The rising popularity of the Green Party has given the political group their biggest boost yet in Labour-run Gateshead ahead of the local elections on May 7.
For the first time the Greens are fielding candidates in all 22 electoral wards that make up the borough council and the two parliamentary seats, Gateshead and Blaydon.
Andrew Blanchflower, who is organising the party’s Gateshead campaign said their membership had increased five fold since last year and up to 10% are former members of the Labour party.
He said part of their membership surge is down to the council’s controversial Core Strategy plan that means almost 3000 homes will be built on greenbelt land and which was voted on in March.
Speaking as his party announced their manifesto Mr Blanchflower, who is standing in Dunston and Teams against Labour’s Gary Haley, said:
“Last year we stood in eight wards, but for the May 7 elections we will have candidates in all 22 wards of Gateshead. The ‘green surge’ has meant that local party membership has increased by more than five times in the last six months.
“Around five to 10% have been Labour members but what is significant is that they may not have been politically active before, but now they are. People will find that we are a breath of fresh air. We are offering an anti-austerity solution.”
Total membership now stands at 154, up from just low double figures last year, and Mr Blanchflower said many of the new recruits will all be active in challenging their two target seats Saltwell, where Labour council leader Mick Henry is standing for re-election and Crawcrook and Greenside, where they got 12% of the vote in the 2014 local election.
Crawcrook was a key centre of protest from wildlife campaigners trying to protect its greenbelt – part of which had been ear-marked for housing.
However their stance as the anti-austerity party and the only option for dramatic environmental change has been challenged today by the Gateshead Liberal Democrats who say they can ‘out-Green’ the Greens.
Self-sufficiency advocate Dr Jonathan Wallace, who is also up for election in the Lib Dem stronghold of Whickham South and Sunniside, said:
“The big issue that we have been fighting is Labour’s plans for building on the greenbelt and we’ve fought that for years. Labour got their plans passed and it’s caused a great deal of upset among residents.
“A really big issue has also been open cast mining. There were two big applications, including one at Marley Hill, and we led the campaign to get them defeated but Gateshead Labour councillors voted for it. We also campaigned
“I’m confident that because we have led the environmental in Gateshead that in terms of green policies people will look to us, rather than the Greens. If they are looking to people who lead a green lifestyle they can look to me – I can ‘out-green’ and Green Party candidate.”
He said none of their 11 seats are considered safe but they enjoy safe majorities in his own area of Whickham South and Sunniside (800) and Whickham North where they increased their majority from 100 to 300.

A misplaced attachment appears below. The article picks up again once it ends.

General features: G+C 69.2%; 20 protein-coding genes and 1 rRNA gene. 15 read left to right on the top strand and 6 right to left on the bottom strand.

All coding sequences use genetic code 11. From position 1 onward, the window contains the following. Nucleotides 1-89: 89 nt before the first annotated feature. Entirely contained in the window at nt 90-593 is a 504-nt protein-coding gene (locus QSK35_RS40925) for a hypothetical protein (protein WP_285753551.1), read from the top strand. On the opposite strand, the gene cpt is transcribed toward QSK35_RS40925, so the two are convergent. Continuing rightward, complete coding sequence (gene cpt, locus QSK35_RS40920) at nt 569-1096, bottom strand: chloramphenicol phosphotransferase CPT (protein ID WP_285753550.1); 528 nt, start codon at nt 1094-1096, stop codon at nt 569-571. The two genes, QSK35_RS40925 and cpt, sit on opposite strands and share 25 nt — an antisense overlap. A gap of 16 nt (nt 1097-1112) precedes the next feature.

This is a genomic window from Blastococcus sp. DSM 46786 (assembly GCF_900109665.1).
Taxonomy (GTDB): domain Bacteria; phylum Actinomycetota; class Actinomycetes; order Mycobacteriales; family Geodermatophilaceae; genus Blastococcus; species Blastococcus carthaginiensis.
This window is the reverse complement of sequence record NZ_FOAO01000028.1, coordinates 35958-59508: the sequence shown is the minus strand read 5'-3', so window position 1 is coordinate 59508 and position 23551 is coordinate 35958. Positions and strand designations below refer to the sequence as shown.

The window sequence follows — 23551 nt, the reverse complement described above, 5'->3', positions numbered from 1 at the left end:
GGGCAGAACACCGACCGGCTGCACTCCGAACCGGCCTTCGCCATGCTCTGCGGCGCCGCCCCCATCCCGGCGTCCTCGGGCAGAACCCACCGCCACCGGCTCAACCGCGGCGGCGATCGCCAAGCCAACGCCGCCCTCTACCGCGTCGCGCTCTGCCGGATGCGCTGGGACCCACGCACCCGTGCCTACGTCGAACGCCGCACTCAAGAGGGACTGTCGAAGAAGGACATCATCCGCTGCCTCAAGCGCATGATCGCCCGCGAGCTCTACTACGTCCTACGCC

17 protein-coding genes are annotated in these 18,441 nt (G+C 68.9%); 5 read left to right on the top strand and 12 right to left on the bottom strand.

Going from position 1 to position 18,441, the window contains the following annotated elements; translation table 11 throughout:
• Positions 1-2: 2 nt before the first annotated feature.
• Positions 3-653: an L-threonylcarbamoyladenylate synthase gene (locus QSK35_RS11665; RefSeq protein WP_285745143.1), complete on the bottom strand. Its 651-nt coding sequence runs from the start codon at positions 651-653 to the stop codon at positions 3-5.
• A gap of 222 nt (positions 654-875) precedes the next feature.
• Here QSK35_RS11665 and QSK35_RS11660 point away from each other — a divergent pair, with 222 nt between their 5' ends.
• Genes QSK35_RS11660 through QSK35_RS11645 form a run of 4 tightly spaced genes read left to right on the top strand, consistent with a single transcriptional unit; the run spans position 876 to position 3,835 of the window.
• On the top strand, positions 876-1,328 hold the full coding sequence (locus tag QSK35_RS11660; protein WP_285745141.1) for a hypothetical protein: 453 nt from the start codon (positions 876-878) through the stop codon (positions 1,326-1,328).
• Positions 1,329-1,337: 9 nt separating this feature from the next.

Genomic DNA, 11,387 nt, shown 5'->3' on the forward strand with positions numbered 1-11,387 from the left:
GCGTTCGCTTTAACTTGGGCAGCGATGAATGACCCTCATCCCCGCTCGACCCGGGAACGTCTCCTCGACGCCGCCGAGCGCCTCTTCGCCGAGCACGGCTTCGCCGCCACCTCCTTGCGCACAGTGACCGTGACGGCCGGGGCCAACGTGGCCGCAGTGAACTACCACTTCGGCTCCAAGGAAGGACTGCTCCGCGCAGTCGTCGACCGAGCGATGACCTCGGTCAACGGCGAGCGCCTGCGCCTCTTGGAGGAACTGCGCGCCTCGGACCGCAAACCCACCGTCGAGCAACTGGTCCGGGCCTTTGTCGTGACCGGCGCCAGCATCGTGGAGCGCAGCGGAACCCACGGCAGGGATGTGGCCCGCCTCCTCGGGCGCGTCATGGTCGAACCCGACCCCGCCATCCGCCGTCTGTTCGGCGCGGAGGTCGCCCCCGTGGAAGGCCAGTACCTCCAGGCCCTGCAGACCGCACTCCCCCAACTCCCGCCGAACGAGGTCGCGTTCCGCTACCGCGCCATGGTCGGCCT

They also hope to make gains in Dunston Hill and Whickham East and in Ryton, Crook and Stella.
Source – Newcastle Evening Chronicle, 16 Apr 2015
Library users, keen swimmers and pensioners will unite to take part in a rally through Gateshead town centre on Saturday.
The demonstration against Gateshead Council’s budget cuts will bring dozens of protestors together, as well as three MPs, who will speak out on Central Government’s current financial deal for local authorities.
Those affected by proposed library and swimming pool closures, and cut backs of hours at Gateshead facilities, will meet with people who use the borough’s older people’s and mental health services.
Gateshead Council’s leader Mick Henry must make up to £46m worth of savings over the next two years and proposals include reviewing how they run the Gateshead Indoor Bowling Centre, Dunston Activity Centre and Whickham Thorns Outdoor Activity Centre.
Other cut backs – including the older people’s service which helps people with their shopping and paying bills on time – could lead to job losses.
Together service users will march from the Gateshead Interchange towards the Civic Centre at 2.15pm on Saturday (07 Feb), in a protest organised by the Gateshead Public Services Alliance which is part of the union Unison.
Speeches will be heard from Labour politicians, Dave Anderson MP for Blaydon, Stephen Hepburn MP for Jarrow and Ian Mearns MP for Gateshead.
Alison Chapel, area organiser for the Public Services Alliance, said: “We have people coming on behalf of the libraries, and older people’s services in Gateshead which are all under threat with closure of the scaling back of hours.
“We know that the council have to make cuts because the Government is reducing their budget.
“The council has to decide how these cuts are going to be implemented and we are trying to show that they are not just dealing with statistics.